There are several options for delivery of antibiotic therapy in the treatment of osteomyelitis. The entire course of therapy may be delivered parenterally through a central venous catheter or a peripherally inserted central catheter (PICC). Another common option is to initiate therapy parenterally, followed by orally administered drugs after the clinical condition has stabilized and any necessary surgical procedures have been performed. Oral therapy usually is initiated after 5 to 14 days of parenteral therapy and is equally efficacious when the responsible organism and its susceptibilities are defined. The selected option depends on a patient’s particular situation considering factors such as location, extent, and severity of disease, as well as the patient’s ability to tolerate oral therapy and the likelihood of compliance. It is important to recognize that exact length of parenteral or parenteral-oral therapy is dependent on a patient’s response and may need to be extended in severe disease or in the immunocompromised patient.

Dosages of oral antibiotics required in sequential intravenous-oral regimens are 2 to 3 times those used for minor infections. It is desirable to monitor absorption of oral antibiotics and compliance by measurement of serum bactericidal levels against the isolated organism or measurement of antibiotic serum levels; however, in practice, these are frequently not done.

The minimum or optimum duration of antimicrobial therapy for acute osteomyelitis is unknown. The usual recommended duration is 4 to 6 weeks but depends on the cause and extent of infection as well as clinical and laboratory response. Older literature suggests that courses of 3 weeks or less are associated with a greater likelihood of relapse or recurrence.7 Each patient must be evaluated individually, taking into account the speed of clinical response, whether surgical debridement was done, normalization of C-reactive protein or erythrocyte sedimentation rate, and radiologic findings.


Chronic Osteomyelitis

The most common complication in acute hematogenous osteomyelitis is chronic or recurrent osteomyelitis, which occurs in fewer than 5% of cases. Development of chronic osteomyelitis is more common following nonhematogenous osteomyelitis. The hallmark of chronic osteomyelitis is bone necrosis. Therapy is primarily surgical with adjunctive long-term antibiotics. A bone biopsy should be obtained in chronic osteomyelitis for histopathology and culture and to exclude chronic recurrent osteomyelitis, Langerhans cell histiocytosis, primary bone tumors, and other malignancies.69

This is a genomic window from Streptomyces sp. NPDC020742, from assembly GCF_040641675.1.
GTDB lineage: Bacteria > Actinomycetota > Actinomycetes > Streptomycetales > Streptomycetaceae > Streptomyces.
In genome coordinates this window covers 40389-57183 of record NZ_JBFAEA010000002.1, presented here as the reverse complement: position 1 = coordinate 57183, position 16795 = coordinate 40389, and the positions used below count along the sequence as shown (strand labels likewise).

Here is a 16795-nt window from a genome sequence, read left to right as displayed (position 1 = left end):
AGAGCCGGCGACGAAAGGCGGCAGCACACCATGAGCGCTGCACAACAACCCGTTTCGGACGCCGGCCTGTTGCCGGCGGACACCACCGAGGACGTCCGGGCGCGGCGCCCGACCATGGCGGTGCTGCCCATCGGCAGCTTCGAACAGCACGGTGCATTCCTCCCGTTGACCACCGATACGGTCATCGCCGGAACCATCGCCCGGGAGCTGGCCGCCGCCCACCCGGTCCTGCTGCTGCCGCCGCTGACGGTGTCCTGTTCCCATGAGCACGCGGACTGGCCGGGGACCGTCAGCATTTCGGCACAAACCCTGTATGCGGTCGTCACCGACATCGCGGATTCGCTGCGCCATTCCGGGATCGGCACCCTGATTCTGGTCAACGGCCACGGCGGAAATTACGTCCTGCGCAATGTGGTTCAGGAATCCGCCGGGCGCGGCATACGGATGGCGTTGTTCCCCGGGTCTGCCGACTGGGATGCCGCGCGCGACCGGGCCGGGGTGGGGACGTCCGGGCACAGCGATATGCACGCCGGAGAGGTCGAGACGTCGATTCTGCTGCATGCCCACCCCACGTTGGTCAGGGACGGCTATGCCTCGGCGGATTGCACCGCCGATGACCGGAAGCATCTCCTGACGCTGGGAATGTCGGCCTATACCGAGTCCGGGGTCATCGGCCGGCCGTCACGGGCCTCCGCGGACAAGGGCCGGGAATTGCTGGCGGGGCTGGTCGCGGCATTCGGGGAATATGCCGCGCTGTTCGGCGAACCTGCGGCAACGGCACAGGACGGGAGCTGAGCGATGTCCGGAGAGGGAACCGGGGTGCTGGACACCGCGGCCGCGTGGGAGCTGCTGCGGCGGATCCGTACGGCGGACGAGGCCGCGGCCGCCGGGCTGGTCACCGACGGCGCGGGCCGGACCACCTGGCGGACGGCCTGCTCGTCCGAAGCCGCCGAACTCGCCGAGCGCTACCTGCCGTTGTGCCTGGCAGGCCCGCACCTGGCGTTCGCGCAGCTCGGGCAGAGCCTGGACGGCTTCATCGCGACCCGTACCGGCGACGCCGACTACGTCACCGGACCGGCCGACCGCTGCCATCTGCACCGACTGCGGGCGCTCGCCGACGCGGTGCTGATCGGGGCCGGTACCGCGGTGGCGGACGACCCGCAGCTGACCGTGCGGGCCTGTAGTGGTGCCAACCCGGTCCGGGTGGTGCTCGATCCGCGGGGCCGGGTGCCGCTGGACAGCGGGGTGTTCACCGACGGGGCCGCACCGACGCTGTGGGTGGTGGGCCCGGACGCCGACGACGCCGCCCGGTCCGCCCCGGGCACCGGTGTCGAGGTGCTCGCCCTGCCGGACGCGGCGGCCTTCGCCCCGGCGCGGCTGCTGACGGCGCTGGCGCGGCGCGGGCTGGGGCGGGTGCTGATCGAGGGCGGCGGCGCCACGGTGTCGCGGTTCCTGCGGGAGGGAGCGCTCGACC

Other Complications and Outcome

Pathologic fractures can occur but are rare. If the bone growth plate is involved, there is a risk of abnormal length of affected bone. In general, the outcome of well-managed cases of acute osteomyelitis in pediatric patients is favorable.



Delayed or inadequate treatment of the septic joint can result in permanent joint damage with subsequent disability. Septic arthritis is most common in children less than 3 years of age.2,74,75 In most cases, a single, large joint is involved, usually in the lower extremity.75-77 As with osteomyelitis, males are affected more frequently.2,77 There may be a history of trauma or recent infection of the skin or upper respiratory tract. Underlying medical conditions such as immunodeficiencies and hemoglobinopathies are predisposing factors.


The anatomy of the synovial joint provides an environment conducive to bacterial infection.8 The synovial tissue lining the joint lacks a basement membrane and therefore secretes a transudate of serum. The rest of the joint surface is composed of avascular cartilage. Bacteria enter the joint by hematogenous seeding, direct extension from an adjacent focus, or direct inoculation during a joint aspiration, arthrotomy, or trauma. Initially, after bacterial invasion occurs, the synovial membrane swells and produces increased amounts of fluid, distending the joint. If infection persists without treatment, pus accumulates in the area and destruction of cartilage follows. Subluxation or dislocation of the joint with increased intra-articular pressure occurs when the joint capsule is distended by purulent fluid. This increased pressure may compromise blood supply in certain areas. In the hip, this may lead to avascular necrosis of the femoral head.74

Etiologic Agents

As in osteomyelitis, etiologic agents of septic arthritis vary by age. S aureus (MSSA and MRSA) is the leading organism in all age groups.77,79,80 In neonates, group B streptococcus and enteric gram-negative organisms are also important to consider75 and may be isolated from an affected joint as a consequence of an adjacent osteomyelitis. Staphylococcus aureus, S pyogenes, Kingella kingae, and S pneumoniae are the most prominent causative pathogens in children less than 3 years of age.26Haemophilus influenzae type b, the most common organism in this age group in the past, is no longer a prominent agent in septic arthritis. In children older than 5 years, S aureus including MRSA and S pyogenes are the chief pathogens.81

Other organisms reported to cause septic arthritis in children include Neisseria meningitidis, P aeruginosa, and enteric gram-negative organisms including Salmonella.75,77Neisseria gonorrhoeae is a consideration in neonates and sexually active adolescents.2 Salmonella species are isolated more frequently in patients with sickle cell disease.